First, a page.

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John Guggenmos and Ed Bailey
It’s late October and the effort to create the latest addition to D.C.’s gay nightlife is in the home stretch. While on the outside it may seem like time has stood still — banners from the previous club at this Eighth Street and Florida Avenue NW spot, Kili’s Cafe & Lounge, still hang, as does a poster urging Washingtonians to vote ”Vincent Orange for Mayor” — the interior offers a different world entirely.
”Everything is an earth palette,” explains local nightlife entrepreneur Ed Bailey, standing in the foyer of his new enterprise. He’s surrounded by walls in brown and blue, amid ATMs and beer coolers, all still in their shipping crates. ”The whole concept is very natural,” he says. ”There’s wood. There’s stone. All the colors are picked based on that.”
Indeed, a tour of the two-story space confirms that Town Danceboutique’s club kids will be treated to an organic, eco-chic setting befitting the greening edge of style. Tables are cypress stumps, the first-floor DJ booth and several columns are wrapped in wood planks.
”Is this a green building? No,” admits Bailey, adding that he and business partner John Guggenmos had explored the notion of converting the massive space into an environmentally low-impact venue. ”Unfortunately, that’s not something we were able to achieve.”
They have, however, achieved a look and feel that marries the fantasy of A Midsummer’s Night Dream with the sensibility of Scan Design. The mood is underscored by projections on giant video screens that will continually delight visual senses with an organic parade of natural vistas.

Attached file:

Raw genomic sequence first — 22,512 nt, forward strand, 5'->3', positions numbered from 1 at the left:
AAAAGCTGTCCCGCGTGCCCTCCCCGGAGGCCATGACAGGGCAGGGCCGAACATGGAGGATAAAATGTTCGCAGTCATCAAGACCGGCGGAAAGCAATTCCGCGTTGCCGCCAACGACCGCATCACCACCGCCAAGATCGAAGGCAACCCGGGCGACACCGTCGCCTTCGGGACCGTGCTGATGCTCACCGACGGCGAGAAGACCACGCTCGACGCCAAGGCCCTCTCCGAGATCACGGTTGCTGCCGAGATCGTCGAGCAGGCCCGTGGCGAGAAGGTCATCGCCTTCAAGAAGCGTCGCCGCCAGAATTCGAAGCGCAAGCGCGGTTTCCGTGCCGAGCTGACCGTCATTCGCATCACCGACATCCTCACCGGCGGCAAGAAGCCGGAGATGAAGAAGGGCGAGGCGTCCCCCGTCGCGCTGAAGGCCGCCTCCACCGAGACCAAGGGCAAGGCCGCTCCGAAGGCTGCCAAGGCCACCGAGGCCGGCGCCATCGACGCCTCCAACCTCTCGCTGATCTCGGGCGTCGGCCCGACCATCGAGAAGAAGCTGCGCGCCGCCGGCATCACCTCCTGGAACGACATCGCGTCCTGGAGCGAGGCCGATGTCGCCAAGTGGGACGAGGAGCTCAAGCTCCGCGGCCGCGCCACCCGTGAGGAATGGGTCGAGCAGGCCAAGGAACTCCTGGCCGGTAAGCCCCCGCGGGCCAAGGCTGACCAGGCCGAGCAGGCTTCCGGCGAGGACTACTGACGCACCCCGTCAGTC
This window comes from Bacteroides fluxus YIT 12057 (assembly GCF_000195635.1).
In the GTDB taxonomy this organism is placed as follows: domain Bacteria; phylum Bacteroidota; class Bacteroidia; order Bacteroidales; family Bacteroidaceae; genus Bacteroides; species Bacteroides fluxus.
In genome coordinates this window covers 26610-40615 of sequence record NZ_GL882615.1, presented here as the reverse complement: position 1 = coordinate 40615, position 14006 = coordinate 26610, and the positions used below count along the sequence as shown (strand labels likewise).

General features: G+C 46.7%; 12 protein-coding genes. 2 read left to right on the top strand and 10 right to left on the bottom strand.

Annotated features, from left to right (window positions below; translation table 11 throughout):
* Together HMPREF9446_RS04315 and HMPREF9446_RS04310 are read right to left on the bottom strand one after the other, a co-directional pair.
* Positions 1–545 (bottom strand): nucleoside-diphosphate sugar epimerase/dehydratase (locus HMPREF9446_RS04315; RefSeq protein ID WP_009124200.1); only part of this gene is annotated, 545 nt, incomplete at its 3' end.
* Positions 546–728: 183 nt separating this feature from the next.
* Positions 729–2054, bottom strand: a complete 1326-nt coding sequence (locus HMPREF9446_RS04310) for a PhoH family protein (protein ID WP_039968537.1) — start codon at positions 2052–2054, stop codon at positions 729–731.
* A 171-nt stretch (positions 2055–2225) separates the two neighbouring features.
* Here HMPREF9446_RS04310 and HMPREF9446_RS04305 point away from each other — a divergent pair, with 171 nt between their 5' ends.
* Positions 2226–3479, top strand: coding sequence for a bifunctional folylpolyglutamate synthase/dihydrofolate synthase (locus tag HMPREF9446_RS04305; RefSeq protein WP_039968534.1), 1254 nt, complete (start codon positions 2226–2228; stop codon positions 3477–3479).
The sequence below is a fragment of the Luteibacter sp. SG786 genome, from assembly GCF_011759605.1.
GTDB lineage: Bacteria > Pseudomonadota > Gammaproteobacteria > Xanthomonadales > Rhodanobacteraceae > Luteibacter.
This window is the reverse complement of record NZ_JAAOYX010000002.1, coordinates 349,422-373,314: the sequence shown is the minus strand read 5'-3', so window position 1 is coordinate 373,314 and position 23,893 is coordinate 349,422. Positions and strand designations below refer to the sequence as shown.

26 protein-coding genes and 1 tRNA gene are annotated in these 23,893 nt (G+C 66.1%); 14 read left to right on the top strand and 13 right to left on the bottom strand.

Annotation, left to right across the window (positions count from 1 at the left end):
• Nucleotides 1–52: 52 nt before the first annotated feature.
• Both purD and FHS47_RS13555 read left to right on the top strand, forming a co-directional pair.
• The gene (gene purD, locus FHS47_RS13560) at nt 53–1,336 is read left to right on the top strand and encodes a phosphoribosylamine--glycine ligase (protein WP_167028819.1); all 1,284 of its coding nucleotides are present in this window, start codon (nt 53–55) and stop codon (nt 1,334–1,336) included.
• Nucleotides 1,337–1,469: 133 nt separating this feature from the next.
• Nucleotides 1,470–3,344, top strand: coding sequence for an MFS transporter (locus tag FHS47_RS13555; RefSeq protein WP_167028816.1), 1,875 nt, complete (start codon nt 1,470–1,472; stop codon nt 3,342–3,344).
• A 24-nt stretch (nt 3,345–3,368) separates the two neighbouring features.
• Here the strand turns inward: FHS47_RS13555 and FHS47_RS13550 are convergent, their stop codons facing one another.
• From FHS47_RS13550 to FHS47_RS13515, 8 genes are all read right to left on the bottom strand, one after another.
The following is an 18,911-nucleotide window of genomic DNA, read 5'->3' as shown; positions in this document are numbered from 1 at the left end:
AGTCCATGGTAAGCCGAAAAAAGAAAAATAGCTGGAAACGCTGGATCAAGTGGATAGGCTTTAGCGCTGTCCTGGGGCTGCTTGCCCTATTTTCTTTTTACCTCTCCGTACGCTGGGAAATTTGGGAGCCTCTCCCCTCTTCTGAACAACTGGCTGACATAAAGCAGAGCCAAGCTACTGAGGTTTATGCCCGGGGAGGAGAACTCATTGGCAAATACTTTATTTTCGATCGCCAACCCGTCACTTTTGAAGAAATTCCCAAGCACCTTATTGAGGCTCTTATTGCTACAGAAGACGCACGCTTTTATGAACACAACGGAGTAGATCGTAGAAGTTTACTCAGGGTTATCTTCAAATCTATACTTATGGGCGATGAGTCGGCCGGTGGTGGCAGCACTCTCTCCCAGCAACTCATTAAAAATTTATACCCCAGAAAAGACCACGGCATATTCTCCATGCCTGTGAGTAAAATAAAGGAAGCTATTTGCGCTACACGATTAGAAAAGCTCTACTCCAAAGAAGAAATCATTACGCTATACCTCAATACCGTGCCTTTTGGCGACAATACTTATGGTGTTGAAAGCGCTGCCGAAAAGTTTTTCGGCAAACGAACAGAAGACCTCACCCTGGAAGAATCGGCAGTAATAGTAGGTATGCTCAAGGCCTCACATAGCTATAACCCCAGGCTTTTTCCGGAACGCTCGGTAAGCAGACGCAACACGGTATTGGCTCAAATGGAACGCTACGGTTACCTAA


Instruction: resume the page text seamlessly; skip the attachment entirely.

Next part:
”It’s not going to be like Britney Spears videos,” says Bailey. ”It’s landscapes, sky-scapes, underwater — let’s call them ‘floating paintings.’ It’s an animated art piece.”
Ella Fitzgerald (right)
While the fantasyland Bailey and his team are constructing is impressive, Bailey seems most impressed by the first-floor stage, a drag-dedicated showpiece.
”We created an actual performance space for drag shows, which has not existed in this city before,” observes Bailey. ”There was Ziegfeld’s, of course, but it was never an actual cabaret space. This is a stage built just for this.”
Donnell Robinson, a.k.a. Ella Fitzgerald — who has been treating D.C. audiences to drag performances for more than 30 years — says the four steps up to Town’s drag stage are a welcome relief from the 18 steps she traversed twice nightly during years of performing at Ziegfeld’s, a victim of the city’s Southeast eminent-domain development for the Washington National’s baseball stadium.
”Four steps and I’m onstage. I like this a lot,” says Robinson, who will host Town’s Saturday night drag show. ”This is going to be very interesting. Very cabaret, with a twist. I really think this venture is going to be great for the younger generation. It’s going to offer a lot for different types of clientele. Hopefully some of the Southeast crowd will come.”